Faculty news briefs
Assistant Professor of Art Nicole Pietrantoni was recently chosen as the 2015 Marvin Bileck Visiting Artist in Printmaking at Bowdoin College in Brunswick, Maine. The Marvin Bileck Printmaking Project brings a guest artist to Bowdoin for a one-week residency each semester, giving students the opportunity to participate in an intensive workshop with a nationally renowned artist. During Pietrantoni's visit, she taught a drumleaf bookbinding workshop, a laser-engraved monoprinting workshop and a special workshop for the People, Power, Planet Symposium titled "Bookmaking for Expression and Social Change." The Bowdoin Orient student newspaper also covered Pietrantoni's class while she was in Maine.
The featured presenters at this conference are: Jane Henrici, senior research fellow at the Institute for Women's Policy Research ("Losing the Little We Had: Gender, Race, and Disaster Recovery in Peru, Haiti, and the United States"); Emily Jones, assistant professor of German and environmental humanities from Whitman College ("Gendering Disaster in Literature"); and Cécile Stephanie Stehrenberger from the Max Weber Center for Advanced Cultural and Social Studies at the University of Erfurt, Germany ("Disaster, Gender and Knowledge Production: On the History of Social Science Disaster Research, 1949-1989"). Please contact Jason Pribilsky, director of gender studies at Whitman College, to receive copies of the papers in advance of the event.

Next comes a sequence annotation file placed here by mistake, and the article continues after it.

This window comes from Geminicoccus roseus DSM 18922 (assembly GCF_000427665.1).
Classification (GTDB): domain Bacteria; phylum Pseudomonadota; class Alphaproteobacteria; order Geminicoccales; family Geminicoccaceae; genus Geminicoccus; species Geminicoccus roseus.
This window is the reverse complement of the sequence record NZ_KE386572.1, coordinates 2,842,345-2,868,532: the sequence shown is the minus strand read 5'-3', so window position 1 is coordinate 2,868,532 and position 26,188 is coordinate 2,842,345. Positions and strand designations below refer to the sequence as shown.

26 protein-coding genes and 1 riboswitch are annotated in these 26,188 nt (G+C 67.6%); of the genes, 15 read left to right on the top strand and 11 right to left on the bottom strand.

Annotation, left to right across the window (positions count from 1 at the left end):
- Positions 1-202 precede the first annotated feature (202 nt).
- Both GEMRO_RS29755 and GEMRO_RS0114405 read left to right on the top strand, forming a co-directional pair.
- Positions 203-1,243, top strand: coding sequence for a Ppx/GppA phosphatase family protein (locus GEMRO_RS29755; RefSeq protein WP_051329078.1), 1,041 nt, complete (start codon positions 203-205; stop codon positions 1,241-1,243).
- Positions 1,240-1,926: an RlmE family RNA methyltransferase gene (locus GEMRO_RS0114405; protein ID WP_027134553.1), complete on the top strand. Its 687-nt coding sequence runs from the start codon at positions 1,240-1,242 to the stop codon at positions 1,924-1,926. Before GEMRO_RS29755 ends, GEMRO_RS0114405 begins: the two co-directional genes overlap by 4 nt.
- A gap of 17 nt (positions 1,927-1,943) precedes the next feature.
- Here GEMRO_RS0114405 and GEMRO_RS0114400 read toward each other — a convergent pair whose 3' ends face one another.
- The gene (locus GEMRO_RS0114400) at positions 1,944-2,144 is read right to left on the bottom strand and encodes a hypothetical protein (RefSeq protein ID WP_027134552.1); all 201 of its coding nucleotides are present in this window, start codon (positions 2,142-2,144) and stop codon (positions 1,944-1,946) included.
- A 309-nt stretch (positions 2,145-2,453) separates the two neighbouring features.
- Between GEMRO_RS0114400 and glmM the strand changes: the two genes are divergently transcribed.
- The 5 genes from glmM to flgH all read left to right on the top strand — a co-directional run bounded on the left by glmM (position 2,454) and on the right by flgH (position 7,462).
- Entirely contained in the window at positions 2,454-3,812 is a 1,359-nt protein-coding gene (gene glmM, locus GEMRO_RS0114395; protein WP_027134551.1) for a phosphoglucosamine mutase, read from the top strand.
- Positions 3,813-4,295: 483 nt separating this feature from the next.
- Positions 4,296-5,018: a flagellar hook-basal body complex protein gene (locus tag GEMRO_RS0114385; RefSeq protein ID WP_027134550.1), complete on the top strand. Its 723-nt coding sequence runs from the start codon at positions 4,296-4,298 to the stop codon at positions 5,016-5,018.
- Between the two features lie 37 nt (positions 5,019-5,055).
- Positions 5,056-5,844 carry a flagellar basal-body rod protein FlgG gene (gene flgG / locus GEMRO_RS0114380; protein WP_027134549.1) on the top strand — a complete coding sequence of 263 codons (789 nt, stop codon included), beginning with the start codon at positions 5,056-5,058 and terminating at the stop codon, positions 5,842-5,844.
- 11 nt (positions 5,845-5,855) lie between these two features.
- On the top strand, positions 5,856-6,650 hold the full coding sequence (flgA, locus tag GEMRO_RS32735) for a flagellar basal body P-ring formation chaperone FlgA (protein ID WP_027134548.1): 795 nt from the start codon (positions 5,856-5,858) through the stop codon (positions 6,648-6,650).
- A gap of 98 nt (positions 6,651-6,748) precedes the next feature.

Oct. 14 at 7 p.m. Olin Hall, Olin 157
In April 2016, the Harper Joy Theatre will present Sojourn Theater's participatory play How to End Poverty in 90 Minutes (with 99 people you may or may not know), which examines the ways we can combat poverty in our community. At this kick-off event, we will share information about the production, which tasks audiences with giving away $1,000 to fight poverty at the end of every performance. We need your help in identifying potential beneficiaries and the local poverty experts who can help deepen our dialogue around the landscape of wealth and poverty in Walla Walla County. For further information, please contact the Harper Joy Theatre Box Office at (509) 527-5180.
Oct. 15 at 4 p.m. Harper Joy Theatre lobby
Devising Civic Practice: Theatre, Community and Change - a public talk and reception with Michael Rohd
As many communities have discovered, the arts are a potent tool for impact. Artists and arts educators have long known that aligning with community needs has benefits both spiritual and practical. Michael Rohd will offer insight into developing collaborative projects with community and civic organizations and engaging in needs-focused practice that reveals new ways of using the assets and experiences of artists to build healthier communities, increase impact, expand local civic capacity, meet community needs, build support for and participation in the arts and engage with diverse constituents in important new ways.
Oct. 15 at 5 p.m. Freimann Studio Theatre, Harper Joy Theatre